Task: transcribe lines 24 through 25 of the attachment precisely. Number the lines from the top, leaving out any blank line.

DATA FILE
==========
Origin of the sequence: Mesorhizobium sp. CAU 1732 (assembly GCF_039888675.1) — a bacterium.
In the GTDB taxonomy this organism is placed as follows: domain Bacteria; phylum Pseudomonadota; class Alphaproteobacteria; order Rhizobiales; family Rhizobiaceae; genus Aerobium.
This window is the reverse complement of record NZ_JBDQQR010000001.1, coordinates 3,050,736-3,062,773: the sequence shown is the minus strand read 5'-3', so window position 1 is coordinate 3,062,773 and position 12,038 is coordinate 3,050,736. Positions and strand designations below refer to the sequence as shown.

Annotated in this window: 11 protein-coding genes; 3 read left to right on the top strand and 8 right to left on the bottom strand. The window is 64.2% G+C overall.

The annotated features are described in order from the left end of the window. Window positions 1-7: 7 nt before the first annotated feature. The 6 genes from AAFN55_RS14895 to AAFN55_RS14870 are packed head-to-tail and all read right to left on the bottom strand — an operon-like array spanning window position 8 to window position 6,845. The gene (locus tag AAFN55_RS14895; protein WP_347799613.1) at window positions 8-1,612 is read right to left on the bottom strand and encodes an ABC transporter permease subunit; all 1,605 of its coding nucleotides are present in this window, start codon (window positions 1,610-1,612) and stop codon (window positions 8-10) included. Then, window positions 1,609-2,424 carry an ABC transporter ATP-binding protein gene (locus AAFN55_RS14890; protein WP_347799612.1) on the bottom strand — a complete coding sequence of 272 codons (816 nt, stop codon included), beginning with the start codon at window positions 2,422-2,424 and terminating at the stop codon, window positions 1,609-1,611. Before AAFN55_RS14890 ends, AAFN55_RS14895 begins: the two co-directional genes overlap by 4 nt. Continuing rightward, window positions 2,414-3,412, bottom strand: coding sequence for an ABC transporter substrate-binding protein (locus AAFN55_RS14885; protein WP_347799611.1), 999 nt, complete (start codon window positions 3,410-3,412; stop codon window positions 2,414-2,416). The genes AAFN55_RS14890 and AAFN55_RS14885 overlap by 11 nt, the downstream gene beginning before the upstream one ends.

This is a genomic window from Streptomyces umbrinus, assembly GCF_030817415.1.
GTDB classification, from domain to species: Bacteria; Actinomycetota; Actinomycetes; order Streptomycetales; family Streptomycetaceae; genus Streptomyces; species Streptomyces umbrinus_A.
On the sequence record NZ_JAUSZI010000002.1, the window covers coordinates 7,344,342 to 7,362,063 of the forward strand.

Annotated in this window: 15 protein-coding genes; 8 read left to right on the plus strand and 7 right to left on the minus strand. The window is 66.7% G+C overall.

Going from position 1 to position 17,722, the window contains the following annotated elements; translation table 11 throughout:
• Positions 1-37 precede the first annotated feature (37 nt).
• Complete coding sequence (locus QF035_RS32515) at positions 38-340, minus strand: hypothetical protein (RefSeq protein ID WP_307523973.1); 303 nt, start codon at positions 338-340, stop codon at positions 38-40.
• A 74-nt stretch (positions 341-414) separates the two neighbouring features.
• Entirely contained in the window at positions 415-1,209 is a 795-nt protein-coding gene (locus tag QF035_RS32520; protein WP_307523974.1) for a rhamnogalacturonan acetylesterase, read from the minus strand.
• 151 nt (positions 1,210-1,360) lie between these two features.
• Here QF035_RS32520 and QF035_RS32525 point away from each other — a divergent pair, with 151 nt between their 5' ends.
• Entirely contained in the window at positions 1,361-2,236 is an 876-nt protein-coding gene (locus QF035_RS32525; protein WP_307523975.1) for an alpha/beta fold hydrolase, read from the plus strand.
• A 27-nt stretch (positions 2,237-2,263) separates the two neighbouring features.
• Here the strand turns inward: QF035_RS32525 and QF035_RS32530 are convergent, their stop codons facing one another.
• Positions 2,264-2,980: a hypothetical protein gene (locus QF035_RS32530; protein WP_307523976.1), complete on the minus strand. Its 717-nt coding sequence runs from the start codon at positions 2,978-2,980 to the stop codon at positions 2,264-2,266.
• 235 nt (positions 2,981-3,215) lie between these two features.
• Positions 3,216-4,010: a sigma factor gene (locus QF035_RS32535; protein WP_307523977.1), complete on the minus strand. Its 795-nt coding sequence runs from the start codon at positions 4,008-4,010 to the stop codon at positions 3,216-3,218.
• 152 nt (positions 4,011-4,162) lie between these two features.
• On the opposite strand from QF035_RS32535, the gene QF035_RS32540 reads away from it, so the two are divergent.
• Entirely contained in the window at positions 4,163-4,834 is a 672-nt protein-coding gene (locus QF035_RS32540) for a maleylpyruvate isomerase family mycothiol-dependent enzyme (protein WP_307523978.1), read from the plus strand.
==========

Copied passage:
• On the opposite strand from QF035_RS32535, the gene QF035_RS32540 reads away from it, so the two are divergent.
• Entirely contained in the window at positions 4,163-4,834 is a 672-nt protein-coding gene (locus QF035_RS32540) for a maleylpyruvate isomerase family mycothiol-dependent enzyme (protein WP_307523978.1), read from the plus strand.